Habitat loss and fragmentation due to urbanisation can negatively affect metapopulation persistence when gene flow among populations is reduced and population sizes decrease. Inference of patterns and processes of population connectivity derived from spatial genetic analysis has proven invaluable for conservation and management. However, a more complete account of population dynamics may be obtained by combining spatial and temporal sampling. We, therefore, performed a genetic study on European stag beetle (Lucanus cervus L.) populations in a suburban context using samples collected in three locations and during the period 2002-2016. The sampling area has seen recent landscape changes which resulted in population declines. Through the use of a suite of FST, clustering analysis, individual assignment, and relatedness analysis we assessed fine scale spatiotemporal genetic variation within and among habitat patches using 283 individuals successfully genotyped at 17 microsatellites. Our findings suggested the three locations to hold demographically independent populations, at least over time scales of relevance to conservation, though with higher levels of gene flow in the past. Contrary to expectation from tagging studies, dispersal appeared to be mainly female-biased. Although the life cycle of stag beetle suggests its generations to be discrete, no clear temporal structure was identified, which could be attributed to the varying duration of larval development. Since population bottlenecks were detected and estimates of effective number of breeders were low, conservation actions are eminent which should include the establishment of suitable dead wood for oviposition on both local and regional scales to increase (re)colonisation success and connectivity among current populations.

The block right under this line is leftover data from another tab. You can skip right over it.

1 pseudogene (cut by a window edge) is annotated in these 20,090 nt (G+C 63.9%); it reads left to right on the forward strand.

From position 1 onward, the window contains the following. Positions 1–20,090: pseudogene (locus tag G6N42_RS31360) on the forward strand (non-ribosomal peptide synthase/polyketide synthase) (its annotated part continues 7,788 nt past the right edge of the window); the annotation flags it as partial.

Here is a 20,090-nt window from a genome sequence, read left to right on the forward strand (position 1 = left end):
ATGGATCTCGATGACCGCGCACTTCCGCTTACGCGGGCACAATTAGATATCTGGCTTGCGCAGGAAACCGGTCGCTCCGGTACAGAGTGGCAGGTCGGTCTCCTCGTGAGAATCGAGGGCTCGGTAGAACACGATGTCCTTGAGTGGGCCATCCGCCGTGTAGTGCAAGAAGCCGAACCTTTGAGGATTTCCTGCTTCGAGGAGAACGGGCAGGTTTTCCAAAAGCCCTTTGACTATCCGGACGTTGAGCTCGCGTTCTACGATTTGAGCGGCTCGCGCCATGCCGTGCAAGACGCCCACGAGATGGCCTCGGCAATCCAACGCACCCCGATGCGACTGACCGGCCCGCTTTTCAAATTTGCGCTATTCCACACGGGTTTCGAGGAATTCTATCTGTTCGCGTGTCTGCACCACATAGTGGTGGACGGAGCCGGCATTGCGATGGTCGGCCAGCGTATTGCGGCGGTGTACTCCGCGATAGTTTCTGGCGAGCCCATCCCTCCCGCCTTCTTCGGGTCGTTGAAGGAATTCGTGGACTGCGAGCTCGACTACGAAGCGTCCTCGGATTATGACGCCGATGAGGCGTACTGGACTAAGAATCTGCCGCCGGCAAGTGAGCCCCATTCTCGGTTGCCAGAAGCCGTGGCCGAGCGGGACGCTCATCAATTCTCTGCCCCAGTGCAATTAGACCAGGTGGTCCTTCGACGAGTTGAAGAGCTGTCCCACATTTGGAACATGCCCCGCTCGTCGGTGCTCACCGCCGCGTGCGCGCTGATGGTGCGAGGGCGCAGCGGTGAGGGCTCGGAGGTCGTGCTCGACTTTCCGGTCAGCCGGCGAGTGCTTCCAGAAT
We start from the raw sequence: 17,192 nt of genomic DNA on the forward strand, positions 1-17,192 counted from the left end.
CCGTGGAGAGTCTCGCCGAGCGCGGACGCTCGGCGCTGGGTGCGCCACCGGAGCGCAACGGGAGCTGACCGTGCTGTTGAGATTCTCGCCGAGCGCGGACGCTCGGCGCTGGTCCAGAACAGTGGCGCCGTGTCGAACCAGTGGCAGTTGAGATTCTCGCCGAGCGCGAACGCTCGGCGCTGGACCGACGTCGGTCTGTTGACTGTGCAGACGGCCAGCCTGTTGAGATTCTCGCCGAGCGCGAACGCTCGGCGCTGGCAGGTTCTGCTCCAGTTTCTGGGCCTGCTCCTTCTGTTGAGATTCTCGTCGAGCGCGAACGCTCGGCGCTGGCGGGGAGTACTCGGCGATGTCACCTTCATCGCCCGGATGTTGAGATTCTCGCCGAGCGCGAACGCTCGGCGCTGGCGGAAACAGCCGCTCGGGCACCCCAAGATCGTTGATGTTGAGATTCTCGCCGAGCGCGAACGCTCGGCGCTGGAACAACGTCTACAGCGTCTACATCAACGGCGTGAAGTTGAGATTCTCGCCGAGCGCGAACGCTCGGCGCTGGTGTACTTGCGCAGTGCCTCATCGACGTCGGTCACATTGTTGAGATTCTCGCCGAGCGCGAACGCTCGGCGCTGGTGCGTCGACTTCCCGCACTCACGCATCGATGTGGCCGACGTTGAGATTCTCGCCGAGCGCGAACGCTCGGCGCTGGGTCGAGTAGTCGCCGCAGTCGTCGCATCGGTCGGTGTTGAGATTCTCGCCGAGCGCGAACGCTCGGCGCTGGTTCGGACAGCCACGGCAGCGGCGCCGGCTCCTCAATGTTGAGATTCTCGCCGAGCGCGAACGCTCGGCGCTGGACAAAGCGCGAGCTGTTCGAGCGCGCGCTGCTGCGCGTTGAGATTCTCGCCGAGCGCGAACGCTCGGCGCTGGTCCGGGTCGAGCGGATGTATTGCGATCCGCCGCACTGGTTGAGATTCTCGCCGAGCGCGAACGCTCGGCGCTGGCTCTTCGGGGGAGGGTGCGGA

|Date made available
|24 Jun 2021